Story by SGT David Freydin on 09/20/2016
Soldiers within the Tactical Command Post, known as TAC-1, from the 4th Sustainment Brigade, 4th Infantry Division, participated in Operation Cerberus Strike, a joint training emergency deployment exercise (EDRE), at the Douthit Range Complex in Fort Riley, Kansas Sept 11-13. Meanwhile, Soldiers from 4SB's TAC-2 simultaneously conducted their EDRE training at Pinyon Canyon Maneuver Site, Colorado.
"The purpose of this EDRE is to test the ability of 4SB Soldiers to be ready for deployment at a moment's notice," said Sgt. 1st Class Talanco Thompson, TAC-1 noncommissioned officer in charge. "This was a great opportunity for us to come together as a team, figure out our requirements and ultimately validate our operations."
The operations 4SB set out during Operation Cerberus Strike are the distributed mission command tactics, called DBSR3', which are to deploy expeditionary, build combat power, sustain high intensity combat, regenerate in theater, redeploy via multiple nodes, and restore readiness. In addition, the TACs were timed from the moment the initial notification was given to deploying to a location and being fully operational capable. According to Command Sgt. Maj. Jacinto Garza, 4SB's command sergeant major, Operation Cerberus Strike was an opportunity to exercise the brigade's distribution mission concept while ensuring the TACs are fully prepared to deploy for real world missions in support of decisive action operations.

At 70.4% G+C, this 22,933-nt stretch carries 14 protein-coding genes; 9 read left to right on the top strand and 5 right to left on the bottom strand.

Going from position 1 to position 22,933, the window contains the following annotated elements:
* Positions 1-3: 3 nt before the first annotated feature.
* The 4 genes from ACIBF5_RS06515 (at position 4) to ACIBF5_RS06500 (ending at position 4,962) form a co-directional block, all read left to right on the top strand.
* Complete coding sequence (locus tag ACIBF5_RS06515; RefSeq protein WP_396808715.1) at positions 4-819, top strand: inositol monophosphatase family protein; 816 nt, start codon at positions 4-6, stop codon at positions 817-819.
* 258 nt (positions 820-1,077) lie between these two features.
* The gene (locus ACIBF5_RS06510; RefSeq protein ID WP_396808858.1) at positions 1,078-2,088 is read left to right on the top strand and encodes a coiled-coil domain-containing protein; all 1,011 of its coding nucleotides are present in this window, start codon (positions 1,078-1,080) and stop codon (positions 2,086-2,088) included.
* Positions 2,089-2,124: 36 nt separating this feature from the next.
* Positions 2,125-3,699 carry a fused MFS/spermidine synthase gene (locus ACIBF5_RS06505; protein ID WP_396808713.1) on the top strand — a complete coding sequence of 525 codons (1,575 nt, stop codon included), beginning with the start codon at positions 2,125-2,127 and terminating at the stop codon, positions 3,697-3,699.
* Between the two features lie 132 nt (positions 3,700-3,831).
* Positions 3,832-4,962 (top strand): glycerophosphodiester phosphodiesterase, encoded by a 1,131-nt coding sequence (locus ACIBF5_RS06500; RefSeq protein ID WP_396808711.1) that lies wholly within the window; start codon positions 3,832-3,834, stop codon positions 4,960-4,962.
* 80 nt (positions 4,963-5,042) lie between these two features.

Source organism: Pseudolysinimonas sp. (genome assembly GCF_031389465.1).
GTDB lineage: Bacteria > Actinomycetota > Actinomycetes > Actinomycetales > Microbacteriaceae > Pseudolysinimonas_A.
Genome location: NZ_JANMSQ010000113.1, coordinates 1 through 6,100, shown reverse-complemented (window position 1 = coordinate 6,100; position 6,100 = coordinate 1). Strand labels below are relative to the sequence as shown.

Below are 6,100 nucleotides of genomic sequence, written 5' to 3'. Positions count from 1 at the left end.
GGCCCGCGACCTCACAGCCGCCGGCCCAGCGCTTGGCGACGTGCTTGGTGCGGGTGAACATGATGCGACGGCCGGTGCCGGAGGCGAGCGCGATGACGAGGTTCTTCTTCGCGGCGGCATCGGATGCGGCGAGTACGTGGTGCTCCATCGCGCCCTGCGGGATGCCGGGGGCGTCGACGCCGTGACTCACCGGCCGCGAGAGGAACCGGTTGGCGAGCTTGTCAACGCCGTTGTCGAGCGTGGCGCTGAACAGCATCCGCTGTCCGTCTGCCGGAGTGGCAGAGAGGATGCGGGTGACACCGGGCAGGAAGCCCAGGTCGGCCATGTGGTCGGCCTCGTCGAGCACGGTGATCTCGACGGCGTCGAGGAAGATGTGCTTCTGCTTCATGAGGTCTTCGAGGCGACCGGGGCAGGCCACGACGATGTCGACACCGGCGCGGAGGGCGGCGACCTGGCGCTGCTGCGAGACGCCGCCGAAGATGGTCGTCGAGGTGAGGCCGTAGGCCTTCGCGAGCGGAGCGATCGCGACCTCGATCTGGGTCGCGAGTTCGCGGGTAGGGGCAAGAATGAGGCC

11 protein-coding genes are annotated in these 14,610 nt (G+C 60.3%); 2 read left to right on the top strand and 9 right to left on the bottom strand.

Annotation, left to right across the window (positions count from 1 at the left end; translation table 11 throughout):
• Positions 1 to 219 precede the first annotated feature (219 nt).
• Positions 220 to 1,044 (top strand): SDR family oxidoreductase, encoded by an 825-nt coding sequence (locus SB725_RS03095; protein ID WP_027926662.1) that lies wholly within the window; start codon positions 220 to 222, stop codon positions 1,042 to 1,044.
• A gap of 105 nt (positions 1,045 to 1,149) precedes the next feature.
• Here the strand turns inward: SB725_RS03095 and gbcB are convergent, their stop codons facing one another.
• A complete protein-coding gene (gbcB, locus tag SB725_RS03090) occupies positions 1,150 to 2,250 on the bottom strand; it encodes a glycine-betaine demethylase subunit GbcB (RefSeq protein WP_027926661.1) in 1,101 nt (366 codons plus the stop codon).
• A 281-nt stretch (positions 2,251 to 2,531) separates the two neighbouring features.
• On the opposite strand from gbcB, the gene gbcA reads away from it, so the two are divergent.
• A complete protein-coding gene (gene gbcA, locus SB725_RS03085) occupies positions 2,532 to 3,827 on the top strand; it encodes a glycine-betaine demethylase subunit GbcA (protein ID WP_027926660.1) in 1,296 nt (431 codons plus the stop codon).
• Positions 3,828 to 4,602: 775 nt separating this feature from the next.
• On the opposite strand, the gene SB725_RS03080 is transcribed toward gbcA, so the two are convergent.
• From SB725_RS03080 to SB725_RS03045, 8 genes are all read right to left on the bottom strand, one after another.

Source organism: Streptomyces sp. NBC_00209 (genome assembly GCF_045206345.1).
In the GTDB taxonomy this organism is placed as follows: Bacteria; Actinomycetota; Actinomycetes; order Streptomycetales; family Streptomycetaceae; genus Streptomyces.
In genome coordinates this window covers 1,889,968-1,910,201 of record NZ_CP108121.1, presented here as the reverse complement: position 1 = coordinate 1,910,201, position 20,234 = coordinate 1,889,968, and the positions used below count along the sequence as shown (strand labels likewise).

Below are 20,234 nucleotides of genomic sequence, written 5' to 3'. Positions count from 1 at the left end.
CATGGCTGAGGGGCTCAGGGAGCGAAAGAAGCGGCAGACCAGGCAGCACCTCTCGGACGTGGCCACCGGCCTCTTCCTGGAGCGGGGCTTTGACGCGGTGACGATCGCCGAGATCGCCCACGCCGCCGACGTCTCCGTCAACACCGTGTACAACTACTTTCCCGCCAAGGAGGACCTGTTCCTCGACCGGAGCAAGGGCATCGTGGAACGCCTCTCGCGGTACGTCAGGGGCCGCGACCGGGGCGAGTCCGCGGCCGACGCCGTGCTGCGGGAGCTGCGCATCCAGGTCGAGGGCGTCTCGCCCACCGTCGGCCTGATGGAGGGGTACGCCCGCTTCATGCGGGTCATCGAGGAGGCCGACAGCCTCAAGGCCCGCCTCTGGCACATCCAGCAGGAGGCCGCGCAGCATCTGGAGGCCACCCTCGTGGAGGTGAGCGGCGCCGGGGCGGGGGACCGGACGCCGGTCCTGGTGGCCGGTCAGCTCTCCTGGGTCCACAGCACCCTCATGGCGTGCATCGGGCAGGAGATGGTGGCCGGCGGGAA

"We are always looking for ways to hone our skills so when the time comes to go we are fully prepared," Garza said. "We've been gradually getting better. Earlier this year we used Vibrant Response 16 as an opportunity for our TACs to conduct an EDRE and we were able to achieve Level II certification. Operation Cerberus Strike is an excellent opportunity to test our systems by kicking our TACs out on a simulated deployment and continue to get better."
Once arriving to the Douthit Range Complex, TAC-1 began by unloading their equipment and setting up. TAC-1 prepared and transferred several cargo containers of equipment that included tents, camouflage nets, flooring, tables, chairs, computers, satellites, tools, generators and other various items, in order to set up a main tactical operations center (TOC) and conference center.
After working tirelessly throughout their first night, the Rough Riders' were able to alert, marshal, deploy and establish operations to standard within 24 hours, successfully becoming Level III EDRE certified for the first time in its history, according to Thompson.
The overall success of the operation was a demonstration of how 4SB was able to exercise distributed mission command by executing its multi-nodal approach, which consisted of deploying TAC-1 to Fort Riley, Kansas, TAC-2 to Pinyon Canyon Maneuver Site, Colorado, while a mobile command team was established at the National Training Center, Ft. Irwin, California. Meanwhile, the Division Sustainment Operations Center, located at 4SB's headquarters on Fort Carson, served as the mission command team, receiving live feeds from the TACs and in turn providing real time information for all elements involved.